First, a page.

In names, slogans and company personalities – why bold branding wins

Yesterday I read an article about some airlines’ initiatives to make it easier for passengers to sit next to someone they would find interesting, while other airlines make it easier to increase the chances of a smooth flight by not having anyone sit on the next let sit.

Most people probably have a fondness for it. They either want to chat with someone interesting on a long flight, or they prefer to retreat to solitude. The feelings of those who don’t care are undoubtedly of lesser intensity than the feelings of those who like or hate either of these options.

Indifference does not motivate. attraction and repulsion are.

And that’s why blandness and similarity to competitors have so little power when it comes to publicity, word of mouth, and customer retention. By not attracting attention by trying to target everyone and their uncle, companies have little or no energy costs. They are hardly noticeable and recede into the background.

However, bolder branding works because it doesn’t try to please everyone. It aims to please those it has defined as ideal customers. When done intelligently, those who like the bolder branding really, really like it. Those who don’t like it don’t count. You’re not a loss because Likers are more likely to stay, tell their like-minded friends and colleagues about the company, and promote the company and its products through articles, tweets, blog posts, and media coverage.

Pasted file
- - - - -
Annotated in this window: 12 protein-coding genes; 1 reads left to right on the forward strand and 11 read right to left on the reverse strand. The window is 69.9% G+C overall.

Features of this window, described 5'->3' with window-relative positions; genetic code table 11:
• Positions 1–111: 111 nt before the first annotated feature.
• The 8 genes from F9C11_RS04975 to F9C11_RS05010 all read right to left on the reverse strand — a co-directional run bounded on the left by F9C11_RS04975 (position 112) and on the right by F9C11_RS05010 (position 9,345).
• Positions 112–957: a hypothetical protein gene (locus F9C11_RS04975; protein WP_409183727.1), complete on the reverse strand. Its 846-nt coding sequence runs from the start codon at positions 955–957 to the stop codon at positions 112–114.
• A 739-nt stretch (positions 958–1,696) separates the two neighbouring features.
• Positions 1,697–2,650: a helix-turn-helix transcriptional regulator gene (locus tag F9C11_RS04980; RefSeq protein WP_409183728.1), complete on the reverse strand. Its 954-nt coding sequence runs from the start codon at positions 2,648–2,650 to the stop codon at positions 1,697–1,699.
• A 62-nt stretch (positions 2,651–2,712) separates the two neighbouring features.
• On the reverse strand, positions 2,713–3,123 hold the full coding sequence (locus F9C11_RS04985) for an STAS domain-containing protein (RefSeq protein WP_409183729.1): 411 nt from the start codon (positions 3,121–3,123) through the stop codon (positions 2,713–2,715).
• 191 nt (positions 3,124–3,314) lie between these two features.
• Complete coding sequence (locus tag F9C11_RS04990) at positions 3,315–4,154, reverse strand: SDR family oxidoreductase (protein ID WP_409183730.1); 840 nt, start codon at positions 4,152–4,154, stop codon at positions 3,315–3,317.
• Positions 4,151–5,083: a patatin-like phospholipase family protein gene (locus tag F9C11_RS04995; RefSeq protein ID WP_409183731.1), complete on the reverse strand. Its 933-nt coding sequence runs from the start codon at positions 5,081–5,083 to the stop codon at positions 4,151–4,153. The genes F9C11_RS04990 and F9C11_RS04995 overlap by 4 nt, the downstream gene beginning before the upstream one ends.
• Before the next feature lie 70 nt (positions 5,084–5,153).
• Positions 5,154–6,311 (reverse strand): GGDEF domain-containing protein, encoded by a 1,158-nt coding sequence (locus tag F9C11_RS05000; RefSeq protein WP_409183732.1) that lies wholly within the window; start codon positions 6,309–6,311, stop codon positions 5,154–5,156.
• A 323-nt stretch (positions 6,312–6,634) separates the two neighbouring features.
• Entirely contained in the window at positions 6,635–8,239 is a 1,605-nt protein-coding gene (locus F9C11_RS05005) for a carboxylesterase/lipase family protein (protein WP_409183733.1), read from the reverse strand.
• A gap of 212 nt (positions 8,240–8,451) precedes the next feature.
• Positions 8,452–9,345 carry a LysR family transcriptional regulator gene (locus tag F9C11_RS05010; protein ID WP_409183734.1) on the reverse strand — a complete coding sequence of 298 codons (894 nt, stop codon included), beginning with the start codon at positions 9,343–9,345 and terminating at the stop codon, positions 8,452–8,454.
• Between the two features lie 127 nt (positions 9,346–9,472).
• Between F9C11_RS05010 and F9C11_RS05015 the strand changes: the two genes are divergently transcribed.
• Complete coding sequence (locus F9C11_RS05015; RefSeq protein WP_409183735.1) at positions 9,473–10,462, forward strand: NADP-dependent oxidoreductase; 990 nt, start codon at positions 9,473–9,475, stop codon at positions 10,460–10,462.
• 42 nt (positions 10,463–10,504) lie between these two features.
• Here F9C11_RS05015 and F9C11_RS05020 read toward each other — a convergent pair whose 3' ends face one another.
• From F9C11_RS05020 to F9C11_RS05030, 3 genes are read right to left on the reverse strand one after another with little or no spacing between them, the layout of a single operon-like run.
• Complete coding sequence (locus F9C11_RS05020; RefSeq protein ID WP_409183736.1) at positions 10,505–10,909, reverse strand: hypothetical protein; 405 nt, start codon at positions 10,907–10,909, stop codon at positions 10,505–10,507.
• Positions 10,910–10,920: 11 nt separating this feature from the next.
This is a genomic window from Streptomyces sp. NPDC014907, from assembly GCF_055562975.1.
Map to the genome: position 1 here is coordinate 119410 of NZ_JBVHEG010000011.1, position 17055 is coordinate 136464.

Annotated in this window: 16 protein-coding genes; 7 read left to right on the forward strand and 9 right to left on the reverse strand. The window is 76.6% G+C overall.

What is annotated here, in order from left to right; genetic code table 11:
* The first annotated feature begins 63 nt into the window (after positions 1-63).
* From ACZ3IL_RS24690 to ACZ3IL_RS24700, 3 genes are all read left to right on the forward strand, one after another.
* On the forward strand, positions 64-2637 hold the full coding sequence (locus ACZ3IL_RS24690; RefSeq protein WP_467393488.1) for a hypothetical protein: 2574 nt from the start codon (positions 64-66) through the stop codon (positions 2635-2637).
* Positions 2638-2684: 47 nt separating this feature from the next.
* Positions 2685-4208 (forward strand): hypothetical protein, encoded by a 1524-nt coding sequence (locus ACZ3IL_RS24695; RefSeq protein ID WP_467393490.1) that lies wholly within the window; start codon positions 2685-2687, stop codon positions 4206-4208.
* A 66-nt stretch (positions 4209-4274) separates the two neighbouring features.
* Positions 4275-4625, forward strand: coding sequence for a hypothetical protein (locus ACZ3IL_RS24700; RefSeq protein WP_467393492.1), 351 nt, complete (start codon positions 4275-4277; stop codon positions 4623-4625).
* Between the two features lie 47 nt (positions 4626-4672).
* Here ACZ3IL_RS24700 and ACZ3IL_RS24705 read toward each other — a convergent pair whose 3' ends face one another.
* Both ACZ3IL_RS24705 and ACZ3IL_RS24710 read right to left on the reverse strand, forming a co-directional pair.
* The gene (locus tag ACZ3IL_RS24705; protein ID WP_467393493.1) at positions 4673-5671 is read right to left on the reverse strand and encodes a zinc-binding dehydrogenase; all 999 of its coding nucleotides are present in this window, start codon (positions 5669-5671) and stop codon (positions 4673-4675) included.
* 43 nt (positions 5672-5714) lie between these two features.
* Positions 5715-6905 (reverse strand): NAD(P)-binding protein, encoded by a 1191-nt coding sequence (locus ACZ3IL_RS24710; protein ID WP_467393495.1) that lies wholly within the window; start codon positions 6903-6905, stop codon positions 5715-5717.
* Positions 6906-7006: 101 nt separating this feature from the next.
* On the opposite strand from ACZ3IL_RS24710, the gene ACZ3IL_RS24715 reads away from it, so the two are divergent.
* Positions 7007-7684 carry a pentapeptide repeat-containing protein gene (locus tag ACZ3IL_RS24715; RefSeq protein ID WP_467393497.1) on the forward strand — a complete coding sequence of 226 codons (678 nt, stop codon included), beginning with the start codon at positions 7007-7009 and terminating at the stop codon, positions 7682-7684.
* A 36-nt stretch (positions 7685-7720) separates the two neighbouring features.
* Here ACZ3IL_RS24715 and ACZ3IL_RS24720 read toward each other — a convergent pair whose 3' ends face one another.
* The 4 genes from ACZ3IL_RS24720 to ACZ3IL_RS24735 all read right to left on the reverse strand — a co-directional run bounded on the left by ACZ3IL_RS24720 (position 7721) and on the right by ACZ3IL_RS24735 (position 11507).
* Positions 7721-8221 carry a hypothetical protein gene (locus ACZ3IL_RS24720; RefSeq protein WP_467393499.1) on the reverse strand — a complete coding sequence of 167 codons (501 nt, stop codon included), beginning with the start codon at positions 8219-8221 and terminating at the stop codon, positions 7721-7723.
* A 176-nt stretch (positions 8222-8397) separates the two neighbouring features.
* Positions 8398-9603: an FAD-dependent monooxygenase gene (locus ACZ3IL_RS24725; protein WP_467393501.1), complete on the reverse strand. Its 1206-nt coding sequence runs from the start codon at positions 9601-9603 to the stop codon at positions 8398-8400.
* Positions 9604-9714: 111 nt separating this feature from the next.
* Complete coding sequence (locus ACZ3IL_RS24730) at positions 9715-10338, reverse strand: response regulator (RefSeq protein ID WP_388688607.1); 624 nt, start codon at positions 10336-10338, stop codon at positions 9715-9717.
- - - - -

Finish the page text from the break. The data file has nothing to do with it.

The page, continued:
You can certainly take bold branding too far — for example, by making it offensive in a way that shames the company and its fans. That being said, bold branding aimed at the desired customer base is very smart.

Branding elements include the company name, tagline, and personality a company takes on, along with dozens of other elements.

Start bold branding by realizing who the name or any other branding element needs to appeal to and whose opinion doesn’t matter at all. Warm up creatively by identifying other companies and ad campaigns that you see are targeting the same audience. Also, identify their polar opposites—companies and campaigns that would make your target market cringe or turn away.

Then, while you’re brainstorming for new ideas, hang these desirable and undesirable images on the wall as a reminder that you’re not trying to please the world at large or yourself when you’re coming up with ideas. They try to reach a specific group of people who have specific skills, attitudes, values ​​and preferences. Above all, do not vote on branding items in public or allow anyone’s opinions to count in any way. Instead, create a set of criteria that you can use to separate ideas that fit the right profile from those that don’t.

If you can keep your eyes on the goal, ditch boring me-too branding elements and choose bold names, slogans, personas, and more with just the right kind of magnetic charge.